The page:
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India Modi

India's Anti-Corruption Party Deals Huge Blow To Modi's Government

AP | ASHOK SHARMA | Posted 02.10.2015 | World

NEW DELHI (AP) — An upstart anti-corruption party has won a smashing victory in elections to install a state government in India's capital, official...

Obama, Modi Say They Will Set New U.S.-India Agenda

AP | JOSH LEDERMAN | Posted 11.30.2014 | Politics

WASHINGTON (AP) — President Barack Obama showered praise on India's new prime minister in an Oval Office meeting Tuesday that sought to infuse new e...

President Obama Invites Narendra Modi To The U.S. Despite Visa Ban

Reuters | David Brunnstrom and Steve Holland | Posted 05.20.2014 | Religion

(Reuters) - U.S. President Barack Obama congratulated new Indian leader Narendra Modi on his election victory on Friday and invited him to the White H...

Is Modi India's Shinzo Abe?

Brahma Chellaney | Posted 07.19.2014 | World
Brahma Chellaney

After a prolonged period of political drift and paralysis, India's new government will be led by a man known for his decisiveness. Just as Japanese Prime Minister Shinzo Abe's return to power in late 2012, after six years of political instability, reflected Japan's determination to reinvent itself as a more competitive and confident country, Narendra Modi's election victory reflects Indians' desire for a dynamic, assertive leader to help revitalize their country's economy and security.Like Abe, Modi is expected to focus on reviving India's economic fortunes while simultaneously bolstering its defenses and strengthening its strategic partnerships with likeminded states, thereby promoting regional stability and blocking the rise of a Sino-centric Asia.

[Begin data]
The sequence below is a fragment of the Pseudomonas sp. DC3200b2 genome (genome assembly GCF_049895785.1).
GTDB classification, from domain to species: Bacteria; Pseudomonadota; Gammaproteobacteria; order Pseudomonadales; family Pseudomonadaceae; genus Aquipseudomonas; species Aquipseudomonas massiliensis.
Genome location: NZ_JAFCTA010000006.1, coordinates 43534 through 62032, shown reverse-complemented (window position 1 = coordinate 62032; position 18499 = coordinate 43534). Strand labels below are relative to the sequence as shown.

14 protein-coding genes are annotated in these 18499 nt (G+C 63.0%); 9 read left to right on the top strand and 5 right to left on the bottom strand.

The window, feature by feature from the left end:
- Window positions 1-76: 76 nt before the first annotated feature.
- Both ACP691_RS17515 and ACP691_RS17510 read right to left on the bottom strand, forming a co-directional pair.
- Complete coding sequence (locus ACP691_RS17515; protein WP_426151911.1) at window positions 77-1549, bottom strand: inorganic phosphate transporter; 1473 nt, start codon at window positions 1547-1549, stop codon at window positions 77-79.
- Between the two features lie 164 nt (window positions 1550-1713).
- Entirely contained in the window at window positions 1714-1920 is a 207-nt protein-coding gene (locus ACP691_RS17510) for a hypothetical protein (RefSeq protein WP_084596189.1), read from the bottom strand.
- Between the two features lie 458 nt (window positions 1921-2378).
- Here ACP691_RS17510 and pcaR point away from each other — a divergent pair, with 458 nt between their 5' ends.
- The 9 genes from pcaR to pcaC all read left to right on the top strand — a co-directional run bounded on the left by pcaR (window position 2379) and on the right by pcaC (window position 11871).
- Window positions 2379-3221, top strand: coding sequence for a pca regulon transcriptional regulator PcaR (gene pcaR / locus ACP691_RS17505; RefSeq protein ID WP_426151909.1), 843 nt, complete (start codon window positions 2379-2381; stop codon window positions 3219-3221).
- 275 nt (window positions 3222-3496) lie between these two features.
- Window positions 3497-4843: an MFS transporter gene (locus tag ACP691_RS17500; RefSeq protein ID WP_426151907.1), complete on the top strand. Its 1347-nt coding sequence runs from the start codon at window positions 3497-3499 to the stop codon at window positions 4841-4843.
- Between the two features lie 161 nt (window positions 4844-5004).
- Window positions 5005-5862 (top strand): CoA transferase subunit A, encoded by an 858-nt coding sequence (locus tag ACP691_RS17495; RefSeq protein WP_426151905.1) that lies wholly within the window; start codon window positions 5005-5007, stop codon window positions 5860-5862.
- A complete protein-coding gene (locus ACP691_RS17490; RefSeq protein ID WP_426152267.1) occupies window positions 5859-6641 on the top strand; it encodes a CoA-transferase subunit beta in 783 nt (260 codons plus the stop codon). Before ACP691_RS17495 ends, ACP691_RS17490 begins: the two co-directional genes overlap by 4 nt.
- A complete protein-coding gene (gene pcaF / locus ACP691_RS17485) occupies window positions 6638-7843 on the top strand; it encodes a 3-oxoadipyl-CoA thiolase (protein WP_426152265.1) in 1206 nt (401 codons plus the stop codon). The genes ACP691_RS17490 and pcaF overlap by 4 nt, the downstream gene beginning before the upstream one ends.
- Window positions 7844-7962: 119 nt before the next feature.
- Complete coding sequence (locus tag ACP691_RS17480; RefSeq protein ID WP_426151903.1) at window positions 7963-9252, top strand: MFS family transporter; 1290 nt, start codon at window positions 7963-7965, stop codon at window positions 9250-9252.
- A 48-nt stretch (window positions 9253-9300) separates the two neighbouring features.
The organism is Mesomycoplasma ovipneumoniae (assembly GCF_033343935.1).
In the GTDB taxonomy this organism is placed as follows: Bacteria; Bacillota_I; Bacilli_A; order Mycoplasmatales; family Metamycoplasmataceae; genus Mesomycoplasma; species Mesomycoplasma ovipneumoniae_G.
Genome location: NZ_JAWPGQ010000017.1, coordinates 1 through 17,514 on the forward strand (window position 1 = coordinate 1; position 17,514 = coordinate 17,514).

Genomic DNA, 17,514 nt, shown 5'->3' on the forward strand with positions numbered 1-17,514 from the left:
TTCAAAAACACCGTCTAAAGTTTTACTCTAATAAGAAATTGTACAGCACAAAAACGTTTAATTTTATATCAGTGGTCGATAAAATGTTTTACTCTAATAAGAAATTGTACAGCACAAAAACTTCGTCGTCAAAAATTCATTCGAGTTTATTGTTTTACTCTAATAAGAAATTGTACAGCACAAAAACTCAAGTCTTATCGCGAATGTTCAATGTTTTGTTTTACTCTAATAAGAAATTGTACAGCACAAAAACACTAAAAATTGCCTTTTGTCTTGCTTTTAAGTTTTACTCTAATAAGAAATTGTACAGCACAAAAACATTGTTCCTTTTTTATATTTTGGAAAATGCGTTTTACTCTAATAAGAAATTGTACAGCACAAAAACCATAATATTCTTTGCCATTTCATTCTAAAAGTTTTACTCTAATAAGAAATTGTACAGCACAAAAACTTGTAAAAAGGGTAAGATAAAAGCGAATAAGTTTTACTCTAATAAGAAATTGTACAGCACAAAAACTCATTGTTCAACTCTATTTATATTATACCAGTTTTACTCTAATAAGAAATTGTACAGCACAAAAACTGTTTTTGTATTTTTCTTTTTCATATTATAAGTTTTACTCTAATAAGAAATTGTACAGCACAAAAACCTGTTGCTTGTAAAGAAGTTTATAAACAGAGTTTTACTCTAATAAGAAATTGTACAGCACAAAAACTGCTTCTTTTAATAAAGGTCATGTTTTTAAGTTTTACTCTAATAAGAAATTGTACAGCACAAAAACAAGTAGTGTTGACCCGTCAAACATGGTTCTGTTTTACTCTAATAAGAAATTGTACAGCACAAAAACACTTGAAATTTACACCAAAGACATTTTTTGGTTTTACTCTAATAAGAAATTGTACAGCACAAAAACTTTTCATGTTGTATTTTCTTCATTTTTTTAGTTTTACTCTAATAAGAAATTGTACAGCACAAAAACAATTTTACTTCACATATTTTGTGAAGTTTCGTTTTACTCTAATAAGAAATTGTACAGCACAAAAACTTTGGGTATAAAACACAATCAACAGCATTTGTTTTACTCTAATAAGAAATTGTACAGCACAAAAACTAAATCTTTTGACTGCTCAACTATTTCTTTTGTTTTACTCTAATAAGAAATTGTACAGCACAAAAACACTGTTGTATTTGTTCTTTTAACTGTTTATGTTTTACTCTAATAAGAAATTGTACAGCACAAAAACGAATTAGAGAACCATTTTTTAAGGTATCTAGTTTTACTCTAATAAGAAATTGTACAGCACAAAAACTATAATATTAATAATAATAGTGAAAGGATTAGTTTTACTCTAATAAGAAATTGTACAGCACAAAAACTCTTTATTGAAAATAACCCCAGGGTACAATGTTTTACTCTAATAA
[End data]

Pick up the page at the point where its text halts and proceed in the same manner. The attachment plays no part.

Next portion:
India's Tectonic Shift

Dileep Padgaonkar | Posted 07.19.2014 | World
Dileep Padgaonkar

What Modi offered to voters was in effect a mix of market-friendly growth, muscular nationalism rooted in Hindu lore and the promise of a militarily-strong India. The extent to which this mix proved to be an elixir, particularly for India's young, aspirational, technology savvy generation, would be obvious from the outcome of the elections. The Congress party has suffered its worst defeat in its history. Parties that banked on the votes of the lower castes and Muslims have been routed. And those controlled by families in the states have been flattened. Modi's appeal has thus cut across India's traditional fault lines. In one fell swoop, the BJP has widened its social base and, no less important, established its presence in virtually every state of India. It can now legitimately hope to fill the void created by the debacle faced by the avowedly secular and populist parties. This election therefore heralds a tectonic shift in Indian politics.